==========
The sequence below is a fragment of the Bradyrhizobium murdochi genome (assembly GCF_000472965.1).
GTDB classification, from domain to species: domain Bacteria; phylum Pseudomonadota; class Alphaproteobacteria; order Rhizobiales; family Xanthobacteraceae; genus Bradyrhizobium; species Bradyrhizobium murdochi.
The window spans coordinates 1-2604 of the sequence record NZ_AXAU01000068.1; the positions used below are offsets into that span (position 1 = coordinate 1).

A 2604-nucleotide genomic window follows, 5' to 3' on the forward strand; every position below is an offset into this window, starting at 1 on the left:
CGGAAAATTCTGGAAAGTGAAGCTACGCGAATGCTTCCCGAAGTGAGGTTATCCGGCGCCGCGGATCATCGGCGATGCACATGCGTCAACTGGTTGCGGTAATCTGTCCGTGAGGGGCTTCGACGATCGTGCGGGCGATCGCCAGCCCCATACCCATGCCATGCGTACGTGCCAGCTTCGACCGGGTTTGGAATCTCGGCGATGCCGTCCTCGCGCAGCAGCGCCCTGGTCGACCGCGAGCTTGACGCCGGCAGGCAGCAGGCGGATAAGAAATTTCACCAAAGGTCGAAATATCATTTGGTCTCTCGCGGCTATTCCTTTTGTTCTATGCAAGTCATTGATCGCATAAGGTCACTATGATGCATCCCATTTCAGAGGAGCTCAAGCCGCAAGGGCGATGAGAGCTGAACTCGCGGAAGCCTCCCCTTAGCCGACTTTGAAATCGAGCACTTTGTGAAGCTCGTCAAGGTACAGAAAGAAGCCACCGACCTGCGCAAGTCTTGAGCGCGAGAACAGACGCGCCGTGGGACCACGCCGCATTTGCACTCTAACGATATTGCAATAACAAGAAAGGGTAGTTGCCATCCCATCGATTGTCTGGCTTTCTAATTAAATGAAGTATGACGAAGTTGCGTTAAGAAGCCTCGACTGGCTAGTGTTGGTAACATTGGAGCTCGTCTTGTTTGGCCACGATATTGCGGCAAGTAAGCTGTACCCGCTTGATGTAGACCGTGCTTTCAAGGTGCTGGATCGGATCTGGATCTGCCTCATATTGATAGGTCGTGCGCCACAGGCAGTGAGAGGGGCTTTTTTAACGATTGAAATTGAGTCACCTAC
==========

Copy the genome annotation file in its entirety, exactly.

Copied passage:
The sequence below is a fragment of the Bradyrhizobium murdochi genome (assembly GCF_000472965.1).
GTDB classification, from domain to species: domain Bacteria; phylum Pseudomonadota; class Alphaproteobacteria; order Rhizobiales; family Xanthobacteraceae; genus Bradyrhizobium; species Bradyrhizobium murdochi.
The window spans coordinates 1-2604 of the sequence record NZ_AXAU01000068.1; the positions used below are offsets into that span (position 1 = coordinate 1).

A 2604-nucleotide genomic window follows, 5' to 3' on the forward strand; every position below is an offset into this window, starting at 1 on the left:
CGGAAAATTCTGGAAAGTGAAGCTACGCGAATGCTTCCCGAAGTGAGGTTATCCGGCGCCGCGGATCATCGGCGATGCACATGCGTCAACTGGTTGCGGTAATCTGTCCGTGAGGGGCTTCGACGATCGTGCGGGCGATCGCCAGCCCCATACCCATGCCATGCGTACGTGCCAGCTTCGACCGGGTTTGGAATCTCGGCGATGCCGTCCTCGCGCAGCAGCGCCCTGGTCGACCGCGAGCTTGACGCCGGCAGGCAGCAGGCGGATAAGAAATTTCACCAAAGGTCGAAATATCATTTGGTCTCTCGCGGCTATTCCTTTTGTTCTATGCAAGTCATTGATCGCATAAGGTCACTATGATGCATCCCATTTCAGAGGAGCTCAAGCCGCAAGGGCGATGAGAGCTGAACTCGCGGAAGCCTCCCCTTAGCCGACTTTGAAATCGAGCACTTTGTGAAGCTCGTCAAGGTACAGAAAGAAGCCACCGACCTGCGCAAGTCTTGAGCGCGAGAACAGACGCGCCGTGGGACCACGCCGCATTTGCACTCTAACGATATTGCAATAACAAGAAAGGGTAGTTGCCATCCCATCGATTGTCTGGCTTTCTAATTAAATGAAGTATGACGAAGTTGCGTTAAGAAGCCTCGACTGGCTAGTGTTGGTAACATTGGAGCTCGTCTTGTTTGGCCACGATATTGCGGCAAGTAAGCTGTACCCGCTTGATGTAGACCGTGCTTTCAAGGTGCTGGATCGGATCTGGATCTGCCTCATATTGATAGGTCGTGCGCCACAGGCAGTGAGAGGGGCTTTTTTAACGATTGAAATTGAGTCACCTAC